2nd Amendment Case Before Supreme Court – 120 US Reps File Amici Curiae in Support of 2A

 In 2nd Amendment

2nd Amendment case: The Supreme Court agreed to hear the case of the NY Rifle and Pistol Association v City of New York over the law that severely restricts gun owners from taking their guns anywhere outside of their home. It’s one of the most hotly debated cases coming before the court in years, and the first one about the 2A to be accepted by the court since 2010. A large number of US Representatives signed an Amici Curiae in support of the 2nd Amendment. The brief was filed on May 14, according to the scotusblog.

New York City has a problem with overreaching in an effort to make gun laws as restrictive and miserable for gun owners as possible. The Second Circuit court sided with the city, hence the case before the Supreme Court. At issue is New York’s “premises license.”

NRA-ILA wrote:

For now, the issue before the Supreme Court is the circumstances in which premises licensees can travel with their own firearms.

New York City currently allows them to do so only for specified purposes and only to one of seven approved shooting ranges in the city, which in some cases require advanced written permission from the NYPD. In all cases, the firearms must be unloaded and in a locked container, with any ammunition stored separately.

The plaintiffs in the case, however, wish to travel with their lawfully licensed handguns to ranges outside the city for use in training or competition. One plaintiff wants to be able to take his lawfully licensed handgun back and forth between his New York City residence and his second home in upstate New York.

These are all prohibited by New York City’s rules.

The time to file amicus briefs was extended to August 5, 2019. An amicus brief is a “friend of the court,” and those who send them to the Supreme Court hope to sway the votes of the judges. Amici curiae is the plural of the term, denoting more than one person. Both sides have filed them in this contested case, with organizations from anti-gun organizations like Giffords Law Center to pro-2nd amendment Judicial Watch to private individuals on both sides of the issue. But the amazing brief was filed by 120 members of the House of Representatives.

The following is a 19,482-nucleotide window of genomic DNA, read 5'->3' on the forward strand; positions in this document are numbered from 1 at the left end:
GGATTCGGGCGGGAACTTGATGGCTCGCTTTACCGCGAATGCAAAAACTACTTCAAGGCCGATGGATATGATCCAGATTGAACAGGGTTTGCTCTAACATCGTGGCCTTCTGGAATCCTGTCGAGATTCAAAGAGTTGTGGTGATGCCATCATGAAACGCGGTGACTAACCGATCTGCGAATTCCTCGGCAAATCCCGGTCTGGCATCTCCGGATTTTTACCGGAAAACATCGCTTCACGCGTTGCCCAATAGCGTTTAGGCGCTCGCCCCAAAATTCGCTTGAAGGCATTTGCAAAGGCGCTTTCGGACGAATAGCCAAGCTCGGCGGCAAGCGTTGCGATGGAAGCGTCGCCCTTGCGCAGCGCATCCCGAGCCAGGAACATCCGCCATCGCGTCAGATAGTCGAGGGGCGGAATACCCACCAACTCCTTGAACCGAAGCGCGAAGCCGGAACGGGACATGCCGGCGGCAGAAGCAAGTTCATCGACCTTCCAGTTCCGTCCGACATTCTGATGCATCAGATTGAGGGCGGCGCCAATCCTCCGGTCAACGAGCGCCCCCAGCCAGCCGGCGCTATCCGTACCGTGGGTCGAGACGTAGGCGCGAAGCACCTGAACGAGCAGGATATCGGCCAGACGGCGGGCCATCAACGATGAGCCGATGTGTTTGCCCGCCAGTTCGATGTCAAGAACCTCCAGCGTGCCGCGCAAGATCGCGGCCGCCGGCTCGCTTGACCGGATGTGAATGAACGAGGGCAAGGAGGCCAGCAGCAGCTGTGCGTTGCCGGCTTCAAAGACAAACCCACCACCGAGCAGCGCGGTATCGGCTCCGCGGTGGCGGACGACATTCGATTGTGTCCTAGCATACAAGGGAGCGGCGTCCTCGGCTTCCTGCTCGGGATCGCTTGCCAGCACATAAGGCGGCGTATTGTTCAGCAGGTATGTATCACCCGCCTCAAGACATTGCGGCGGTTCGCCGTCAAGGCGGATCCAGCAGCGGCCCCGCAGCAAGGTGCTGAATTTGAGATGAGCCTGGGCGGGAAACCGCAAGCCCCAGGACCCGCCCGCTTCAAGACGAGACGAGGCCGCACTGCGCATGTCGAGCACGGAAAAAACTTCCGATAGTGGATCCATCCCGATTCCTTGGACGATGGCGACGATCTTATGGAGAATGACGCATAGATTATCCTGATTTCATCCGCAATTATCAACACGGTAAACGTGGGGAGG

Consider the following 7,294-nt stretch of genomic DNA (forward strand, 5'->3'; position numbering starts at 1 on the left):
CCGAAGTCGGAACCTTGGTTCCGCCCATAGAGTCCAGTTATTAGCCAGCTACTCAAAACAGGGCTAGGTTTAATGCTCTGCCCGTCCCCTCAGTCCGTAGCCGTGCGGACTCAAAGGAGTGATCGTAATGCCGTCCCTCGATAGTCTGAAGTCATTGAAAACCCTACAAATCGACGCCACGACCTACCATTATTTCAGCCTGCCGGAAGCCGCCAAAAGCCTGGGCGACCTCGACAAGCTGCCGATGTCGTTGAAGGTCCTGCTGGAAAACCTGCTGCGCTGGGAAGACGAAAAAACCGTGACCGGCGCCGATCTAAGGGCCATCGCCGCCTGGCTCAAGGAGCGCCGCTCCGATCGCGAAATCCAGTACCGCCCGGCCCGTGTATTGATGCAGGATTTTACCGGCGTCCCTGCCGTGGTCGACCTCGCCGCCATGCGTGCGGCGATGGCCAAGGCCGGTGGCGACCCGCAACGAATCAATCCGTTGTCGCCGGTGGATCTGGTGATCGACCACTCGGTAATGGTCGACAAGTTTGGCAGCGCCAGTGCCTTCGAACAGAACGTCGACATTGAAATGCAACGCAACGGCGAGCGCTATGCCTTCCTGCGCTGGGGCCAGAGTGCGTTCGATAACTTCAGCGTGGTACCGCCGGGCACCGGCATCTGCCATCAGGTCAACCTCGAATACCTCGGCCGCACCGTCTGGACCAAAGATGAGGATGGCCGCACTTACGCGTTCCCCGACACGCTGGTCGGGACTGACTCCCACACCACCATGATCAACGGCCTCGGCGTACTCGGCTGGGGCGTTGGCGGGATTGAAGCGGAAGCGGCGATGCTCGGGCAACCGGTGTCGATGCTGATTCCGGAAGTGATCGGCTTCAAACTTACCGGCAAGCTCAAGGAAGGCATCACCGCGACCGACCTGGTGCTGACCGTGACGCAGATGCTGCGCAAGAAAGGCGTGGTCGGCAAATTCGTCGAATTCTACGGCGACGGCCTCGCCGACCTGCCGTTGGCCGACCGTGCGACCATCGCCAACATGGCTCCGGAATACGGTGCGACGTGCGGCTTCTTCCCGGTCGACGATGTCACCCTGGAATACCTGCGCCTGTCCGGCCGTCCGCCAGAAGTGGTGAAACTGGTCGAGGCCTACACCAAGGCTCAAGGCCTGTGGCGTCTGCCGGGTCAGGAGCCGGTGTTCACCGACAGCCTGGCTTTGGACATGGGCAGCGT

The brief can be read in its entirety at this link. The names of the signatories can be found in the Appendix.
The House of Rep brief had three premises:

The Second Amendment enshrines the fundamental right of citizens to protect themselves from violence and tyranny.

Courts should place a heavy burden on the government to show that a restriction on the right to keep and carry weapons does not violate the Second Amendment.

Speculative public-safety concerns cannot justify broad restrictions on the right to bear arms.

The Congress members who signed the brief went on to say:

Members of Congress swear an oath (or affirm) to support and defend the Constitution of the United States, and they have an obligation to defend the principles of liberty enshrined in that document. They, therefore, have a strong interest in ensuring that governments at all levels of our federal system comply with constitutional guarantees and do not infringe on citizens’ rights. Moreover, the Court’s interpretation of the Second Amendment directly affects the fundamental right of the people to defend themselves from violence and tyranny. As duly elected representatives of the people of the United States and members of a coequal branch of government, members of Congress have an obligation to urge the Court to prevent restriction and erosion of that fundamental right.

Sometimes it’s almost shocking when a small handful of our elected officials take a stand not only for keeping their oaths of office, but for the American citizens they were elected to represent. It shouldn’t be that way, but it’s the time in which we are living. Kudos to those who stepped up to sign the brief, and we thank them for their 2nd Amendment stand!

  • Frank

    This will be an interesting case in that it will further define the 2nd Amendment and what limits this Amendment places on states and local jurisdictions passing restrictive laws.

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